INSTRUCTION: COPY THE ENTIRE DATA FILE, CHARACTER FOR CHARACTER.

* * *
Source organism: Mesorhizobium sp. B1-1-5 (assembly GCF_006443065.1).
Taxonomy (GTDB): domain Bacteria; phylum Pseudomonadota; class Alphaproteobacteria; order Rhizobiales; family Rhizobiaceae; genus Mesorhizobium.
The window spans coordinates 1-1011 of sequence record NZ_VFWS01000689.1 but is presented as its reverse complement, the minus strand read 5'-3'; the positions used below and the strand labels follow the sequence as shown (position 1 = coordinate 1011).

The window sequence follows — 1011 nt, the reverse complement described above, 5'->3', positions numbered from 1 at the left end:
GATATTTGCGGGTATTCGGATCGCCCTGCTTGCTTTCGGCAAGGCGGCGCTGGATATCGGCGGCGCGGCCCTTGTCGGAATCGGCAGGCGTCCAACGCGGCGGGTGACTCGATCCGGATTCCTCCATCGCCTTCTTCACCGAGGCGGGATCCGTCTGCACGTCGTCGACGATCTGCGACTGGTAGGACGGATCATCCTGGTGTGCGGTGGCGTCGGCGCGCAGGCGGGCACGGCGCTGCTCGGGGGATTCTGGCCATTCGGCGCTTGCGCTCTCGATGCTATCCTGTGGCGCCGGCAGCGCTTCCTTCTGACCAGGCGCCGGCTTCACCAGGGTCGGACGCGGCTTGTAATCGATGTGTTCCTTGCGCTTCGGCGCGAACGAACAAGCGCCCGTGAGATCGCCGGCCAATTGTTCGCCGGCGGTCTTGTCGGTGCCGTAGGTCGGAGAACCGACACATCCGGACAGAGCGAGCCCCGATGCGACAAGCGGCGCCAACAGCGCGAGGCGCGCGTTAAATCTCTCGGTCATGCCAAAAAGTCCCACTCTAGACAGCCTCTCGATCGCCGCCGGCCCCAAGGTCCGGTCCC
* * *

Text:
Source organism: Mesorhizobium sp. B1-1-5 (assembly GCF_006443065.1).
Taxonomy (GTDB): domain Bacteria; phylum Pseudomonadota; class Alphaproteobacteria; order Rhizobiales; family Rhizobiaceae; genus Mesorhizobium.
The window spans coordinates 1-1011 of sequence record NZ_VFWS01000689.1 but is presented as its reverse complement, the minus strand read 5'-3'; the positions used below and the strand labels follow the sequence as shown (position 1 = coordinate 1011).

The window sequence follows — 1011 nt, the reverse complement described above, 5'->3', positions numbered from 1 at the left end:
GATATTTGCGGGTATTCGGATCGCCCTGCTTGCTTTCGGCAAGGCGGCGCTGGATATCGGCGGCGCGGCCCTTGTCGGAATCGGCAGGCGTCCAACGCGGCGGGTGACTCGATCCGGATTCCTCCATCGCCTTCTTCACCGAGGCGGGATCCGTCTGCACGTCGTCGACGATCTGCGACTGGTAGGACGGATCATCCTGGTGTGCGGTGGCGTCGGCGCGCAGGCGGGCACGGCGCTGCTCGGGGGATTCTGGCCATTCGGCGCTTGCGCTCTCGATGCTATCCTGTGGCGCCGGCAGCGCTTCCTTCTGACCAGGCGCCGGCTTCACCAGGGTCGGACGCGGCTTGTAATCGATGTGTTCCTTGCGCTTCGGCGCGAACGAACAAGCGCCCGTGAGATCGCCGGCCAATTGTTCGCCGGCGGTCTTGTCGGTGCCGTAGGTCGGAGAACCGACACATCCGGACAGAGCGAGCCCCGATGCGACAAGCGGCGCCAACAGCGCGAGGCGCGCGTTAAATCTCTCGGTCATGCCAAAAAGTCCCACTCTAGACAGCCTCTCGATCGCCGCCGGCCCCAAGGTCCGGTCCC